EdPrepLab at AERA 2021

Date and time
Thu, April 8, 2021
4:00 PM ET
Mon, April 12, 2021
10:30 PM ET
AERA 2021 banner

The American Educational Research Association's (AERA) annual meeting takes place this year virtually from April 8th - 12th. We are excited that several EdPrepLab institutions will be presenting over the course of the conference. See below for a list of session titles and descriptions, presenters, dates, and times. If you are a faculty member at one of our EdPrepLab member institutions and would like to add information about your session, please email Beatrice Benavides at

EdPrepLab-affiliated institutions are indicated with: EdPrepLab-affiliated institutions

Thursday, April 8, 2021 | 5:00 pm ET

Cara Faith Bernard, University of Connecticut EdPrepLab-affiliated institutions

Ryan Shaw, Michigan State University

Arts education programs have been explored as a means to an end, given their purported ability to affect non-arts outcomes. This study focuses on an arts-focused school turnaround model, the Turnaround Arts (TA) program. Through multiple case study design, we interviewed stakeholders and analyzed policy documents from the Kennedy Center and two school districts in the US. Findings suggested that a flexible framework allowed schools to align arts-integration strategies with school improvement goals, increasing the program’s sustainability.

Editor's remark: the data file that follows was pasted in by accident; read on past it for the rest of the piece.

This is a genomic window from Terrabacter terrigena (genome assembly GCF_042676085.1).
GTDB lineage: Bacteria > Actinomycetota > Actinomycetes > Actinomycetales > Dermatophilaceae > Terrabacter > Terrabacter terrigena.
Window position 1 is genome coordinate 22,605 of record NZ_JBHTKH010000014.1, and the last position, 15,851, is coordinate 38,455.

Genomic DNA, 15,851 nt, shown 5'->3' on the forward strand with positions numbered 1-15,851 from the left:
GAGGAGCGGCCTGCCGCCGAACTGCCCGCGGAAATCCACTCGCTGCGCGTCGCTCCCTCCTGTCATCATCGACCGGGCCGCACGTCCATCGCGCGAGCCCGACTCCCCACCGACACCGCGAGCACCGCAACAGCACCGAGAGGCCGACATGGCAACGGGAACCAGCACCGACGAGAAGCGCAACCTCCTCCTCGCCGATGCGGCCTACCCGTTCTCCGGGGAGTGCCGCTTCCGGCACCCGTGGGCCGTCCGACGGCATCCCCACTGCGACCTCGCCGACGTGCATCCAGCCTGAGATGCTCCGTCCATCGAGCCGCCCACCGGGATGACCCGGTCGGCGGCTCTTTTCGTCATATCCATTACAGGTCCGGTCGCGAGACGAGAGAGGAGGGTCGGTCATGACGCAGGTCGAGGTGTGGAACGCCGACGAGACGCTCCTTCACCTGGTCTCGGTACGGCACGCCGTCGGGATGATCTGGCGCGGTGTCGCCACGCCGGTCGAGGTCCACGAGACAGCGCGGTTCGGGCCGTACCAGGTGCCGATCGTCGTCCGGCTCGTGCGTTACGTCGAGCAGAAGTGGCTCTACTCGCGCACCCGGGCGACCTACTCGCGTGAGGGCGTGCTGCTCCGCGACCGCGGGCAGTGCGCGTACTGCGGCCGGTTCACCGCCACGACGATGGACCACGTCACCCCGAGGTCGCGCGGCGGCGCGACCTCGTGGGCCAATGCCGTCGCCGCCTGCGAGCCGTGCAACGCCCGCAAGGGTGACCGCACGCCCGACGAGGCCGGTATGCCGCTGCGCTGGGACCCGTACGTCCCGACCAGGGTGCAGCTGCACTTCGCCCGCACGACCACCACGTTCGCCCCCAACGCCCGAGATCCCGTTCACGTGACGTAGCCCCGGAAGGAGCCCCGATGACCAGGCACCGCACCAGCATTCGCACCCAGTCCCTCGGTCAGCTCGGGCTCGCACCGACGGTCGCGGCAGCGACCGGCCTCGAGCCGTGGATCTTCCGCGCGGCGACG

Friday, April 9, 2021 | 9:30 am ET

Mary Truxaw, University of Connecticut EdPrepLab-affiliated institutions

Rebecca Eckert, University of Connecticut EdPrepLab-affiliated institutions

Part of Studying Language in Mathematics Classrooms Round Table Session: This session incorporates four papers that explore different aspects on language in mathematics classrooms. Topics include diverse voices, equitable communication, multi-language learners, and English as Second Language Learners.

Friday, April 9, 2021 | 9:30 am ET